On Saturday, Aug. 17, Richard Haig returned home from running an errand in time to interrupt the robbery of his Little Haiti abode. Despite cutting the crime short, Haig — a Miami-based electronic musician and DJ who gigs as Panic Bomber — still lost his laptop, guitars, bass, banjo, television, SM58 microphone, black Levi’s, and Converse sneakers.
“I’m still kinda reeling from it,” Haig says. “Luckily, I didn’t lose any music. If I’d been gone for another five minutes, I would have lost everything. I got lucky.”
Actually, we’re all lucky the thieves didn’t sprint away with any of Haig’s unreleased tunes. Between Getting on My Mind (2010), Panic Bomber’s falsetto-fueled debut LP, and the just-released Domestic Violins, a five-track EP that largely eschews the straits of song structure for the resonance of canyon-deep grooves, Haig has proven himself one of Miami’s funkiest music makers.
Ahead of the Domestic Violins release party at Electric Pickle Thursday night (free entry with RSVP, open bar), I called up Haig on Sunday to ask him about his punk past, his Scotland roots, and the similarity between DJing and making furniture. Naturally, Bach and Bartók came up.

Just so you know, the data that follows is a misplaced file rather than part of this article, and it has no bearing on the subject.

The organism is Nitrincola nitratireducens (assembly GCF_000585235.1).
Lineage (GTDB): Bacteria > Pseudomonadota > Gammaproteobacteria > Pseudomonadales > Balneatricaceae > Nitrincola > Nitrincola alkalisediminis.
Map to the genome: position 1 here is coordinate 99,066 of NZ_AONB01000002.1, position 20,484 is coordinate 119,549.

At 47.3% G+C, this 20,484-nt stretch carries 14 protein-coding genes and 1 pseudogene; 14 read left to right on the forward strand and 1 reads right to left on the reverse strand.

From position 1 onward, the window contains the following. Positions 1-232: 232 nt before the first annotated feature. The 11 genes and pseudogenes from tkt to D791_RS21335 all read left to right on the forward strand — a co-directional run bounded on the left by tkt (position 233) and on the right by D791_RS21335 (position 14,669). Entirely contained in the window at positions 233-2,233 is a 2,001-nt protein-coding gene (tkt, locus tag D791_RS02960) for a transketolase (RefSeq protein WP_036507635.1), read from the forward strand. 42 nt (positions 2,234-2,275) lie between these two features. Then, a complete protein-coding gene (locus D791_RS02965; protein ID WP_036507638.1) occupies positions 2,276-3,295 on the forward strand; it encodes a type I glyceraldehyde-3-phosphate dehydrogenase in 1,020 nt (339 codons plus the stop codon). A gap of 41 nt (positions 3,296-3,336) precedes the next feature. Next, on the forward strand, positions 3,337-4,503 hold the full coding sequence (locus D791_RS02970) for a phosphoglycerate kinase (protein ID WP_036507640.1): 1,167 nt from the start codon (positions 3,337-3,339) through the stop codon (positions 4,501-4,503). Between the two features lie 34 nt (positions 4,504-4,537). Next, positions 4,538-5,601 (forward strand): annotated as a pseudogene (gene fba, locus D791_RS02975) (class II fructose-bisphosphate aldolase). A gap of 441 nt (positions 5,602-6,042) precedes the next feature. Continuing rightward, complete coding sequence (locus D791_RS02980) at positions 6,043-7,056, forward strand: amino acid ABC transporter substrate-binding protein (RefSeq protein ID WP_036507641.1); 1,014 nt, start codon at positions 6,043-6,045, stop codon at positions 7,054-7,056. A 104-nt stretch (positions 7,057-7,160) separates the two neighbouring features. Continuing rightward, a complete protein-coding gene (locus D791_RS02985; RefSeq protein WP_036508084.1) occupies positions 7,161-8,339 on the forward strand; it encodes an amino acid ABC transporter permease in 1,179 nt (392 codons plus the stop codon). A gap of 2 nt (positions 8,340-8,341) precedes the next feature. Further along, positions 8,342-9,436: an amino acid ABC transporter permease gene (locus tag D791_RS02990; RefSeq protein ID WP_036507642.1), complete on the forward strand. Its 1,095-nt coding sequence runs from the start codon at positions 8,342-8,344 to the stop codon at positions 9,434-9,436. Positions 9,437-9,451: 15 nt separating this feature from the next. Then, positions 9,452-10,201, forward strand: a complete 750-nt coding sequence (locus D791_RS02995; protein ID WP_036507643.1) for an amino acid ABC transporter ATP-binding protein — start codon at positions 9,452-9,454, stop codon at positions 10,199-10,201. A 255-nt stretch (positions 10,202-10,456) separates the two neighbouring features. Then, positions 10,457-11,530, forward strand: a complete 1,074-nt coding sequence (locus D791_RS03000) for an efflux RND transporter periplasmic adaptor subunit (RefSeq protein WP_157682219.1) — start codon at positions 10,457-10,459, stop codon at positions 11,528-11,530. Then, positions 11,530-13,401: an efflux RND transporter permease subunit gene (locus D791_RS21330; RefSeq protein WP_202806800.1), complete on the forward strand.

Your bio mentions a background in punk and indie bands without getting into specifics. Can you tell me a little more about that background?
Haig: Yeah. I used to have this raging three-piece garage punk band called The Dead Hookers’ Bridge Club. That’s “Hookers’” with the possessive plural apostrophe. So it’s multiple hookers’ bridge club. We thought long and hard about that one.
I was playing guitar and singing in this three piece. It was a tongue-in-cheek garage punk band, and we just kinda raged.
A Miami band?
Haig: Yeah. Based in Miami, we did some touring around, Tejas, Nashville, all these places. We had a blast. People really liked us. We put out a seven inch on New Art School records. We were the kind of band that the show wasn’t done until at least one of us was bleeding. We’d start each set by pounding shots on stage. It was absolute mayhem, but super fun.
It was basically a hobby. It’s funny — it was me and my two best friends from college. We were all at U.M. studying classical music and this was our release. This was our way of making music fun, to get rid of the stuffiness and just rage.